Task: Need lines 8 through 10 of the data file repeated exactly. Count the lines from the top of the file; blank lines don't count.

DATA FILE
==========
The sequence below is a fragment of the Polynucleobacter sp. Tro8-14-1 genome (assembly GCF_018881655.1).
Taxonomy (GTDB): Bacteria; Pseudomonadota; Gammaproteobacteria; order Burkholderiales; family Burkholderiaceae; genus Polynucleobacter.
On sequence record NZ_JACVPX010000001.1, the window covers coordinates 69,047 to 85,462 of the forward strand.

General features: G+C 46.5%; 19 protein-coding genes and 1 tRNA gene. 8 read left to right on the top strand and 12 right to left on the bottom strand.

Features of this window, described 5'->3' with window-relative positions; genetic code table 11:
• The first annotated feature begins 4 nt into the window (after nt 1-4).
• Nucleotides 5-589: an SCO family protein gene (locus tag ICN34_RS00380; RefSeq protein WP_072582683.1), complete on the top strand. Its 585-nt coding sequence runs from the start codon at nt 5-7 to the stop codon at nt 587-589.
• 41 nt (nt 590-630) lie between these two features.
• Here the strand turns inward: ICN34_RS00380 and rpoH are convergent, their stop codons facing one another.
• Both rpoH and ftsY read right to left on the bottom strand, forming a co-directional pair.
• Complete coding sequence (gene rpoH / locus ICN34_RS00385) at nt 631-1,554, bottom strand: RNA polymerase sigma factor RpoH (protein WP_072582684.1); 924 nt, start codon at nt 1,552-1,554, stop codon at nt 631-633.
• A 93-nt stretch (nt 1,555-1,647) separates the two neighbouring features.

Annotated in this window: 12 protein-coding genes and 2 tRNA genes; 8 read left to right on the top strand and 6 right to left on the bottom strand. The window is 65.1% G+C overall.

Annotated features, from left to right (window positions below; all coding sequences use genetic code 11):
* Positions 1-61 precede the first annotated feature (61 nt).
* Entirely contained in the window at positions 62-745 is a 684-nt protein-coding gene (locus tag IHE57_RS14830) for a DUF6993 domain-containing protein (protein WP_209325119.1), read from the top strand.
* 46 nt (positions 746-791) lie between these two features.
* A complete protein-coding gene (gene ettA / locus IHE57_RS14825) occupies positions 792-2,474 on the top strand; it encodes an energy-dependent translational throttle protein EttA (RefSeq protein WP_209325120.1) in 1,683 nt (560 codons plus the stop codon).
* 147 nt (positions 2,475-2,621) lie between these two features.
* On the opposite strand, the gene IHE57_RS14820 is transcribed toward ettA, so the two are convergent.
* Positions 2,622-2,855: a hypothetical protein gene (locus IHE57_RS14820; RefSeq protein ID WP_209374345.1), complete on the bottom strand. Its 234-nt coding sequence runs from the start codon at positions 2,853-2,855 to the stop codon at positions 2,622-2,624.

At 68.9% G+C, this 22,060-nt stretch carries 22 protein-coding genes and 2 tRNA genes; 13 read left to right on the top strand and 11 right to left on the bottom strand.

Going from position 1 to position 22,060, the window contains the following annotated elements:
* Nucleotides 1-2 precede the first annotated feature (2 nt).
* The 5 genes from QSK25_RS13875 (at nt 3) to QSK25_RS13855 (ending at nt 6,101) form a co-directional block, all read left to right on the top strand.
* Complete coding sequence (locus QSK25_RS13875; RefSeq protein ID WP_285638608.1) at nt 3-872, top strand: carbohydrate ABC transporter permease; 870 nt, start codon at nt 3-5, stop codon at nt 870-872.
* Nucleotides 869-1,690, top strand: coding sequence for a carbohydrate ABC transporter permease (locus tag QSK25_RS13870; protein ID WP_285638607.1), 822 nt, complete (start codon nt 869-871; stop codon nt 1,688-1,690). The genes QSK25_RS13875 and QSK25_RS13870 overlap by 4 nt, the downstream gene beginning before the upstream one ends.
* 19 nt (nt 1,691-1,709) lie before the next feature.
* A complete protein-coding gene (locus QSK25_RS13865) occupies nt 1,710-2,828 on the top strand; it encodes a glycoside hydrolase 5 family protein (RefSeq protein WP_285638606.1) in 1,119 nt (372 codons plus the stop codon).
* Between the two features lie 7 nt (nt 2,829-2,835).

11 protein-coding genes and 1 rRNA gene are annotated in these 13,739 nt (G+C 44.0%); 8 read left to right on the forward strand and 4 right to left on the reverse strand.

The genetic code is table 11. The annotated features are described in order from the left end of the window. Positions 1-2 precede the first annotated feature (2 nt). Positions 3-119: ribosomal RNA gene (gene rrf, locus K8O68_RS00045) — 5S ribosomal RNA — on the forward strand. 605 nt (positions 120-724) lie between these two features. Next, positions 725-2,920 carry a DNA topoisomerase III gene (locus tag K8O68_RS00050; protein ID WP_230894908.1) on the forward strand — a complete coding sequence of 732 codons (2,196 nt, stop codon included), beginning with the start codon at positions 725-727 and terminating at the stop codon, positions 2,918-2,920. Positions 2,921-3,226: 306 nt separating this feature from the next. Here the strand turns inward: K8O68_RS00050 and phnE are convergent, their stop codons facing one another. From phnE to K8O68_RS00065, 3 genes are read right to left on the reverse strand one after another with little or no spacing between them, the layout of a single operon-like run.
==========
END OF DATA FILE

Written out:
• 41 nt (nt 590-630) lie between these two features.
• Here the strand turns inward: ICN34_RS00380 and rpoH are convergent, their stop codons facing one another.
• Both rpoH and ftsY read right to left on the bottom strand, forming a co-directional pair.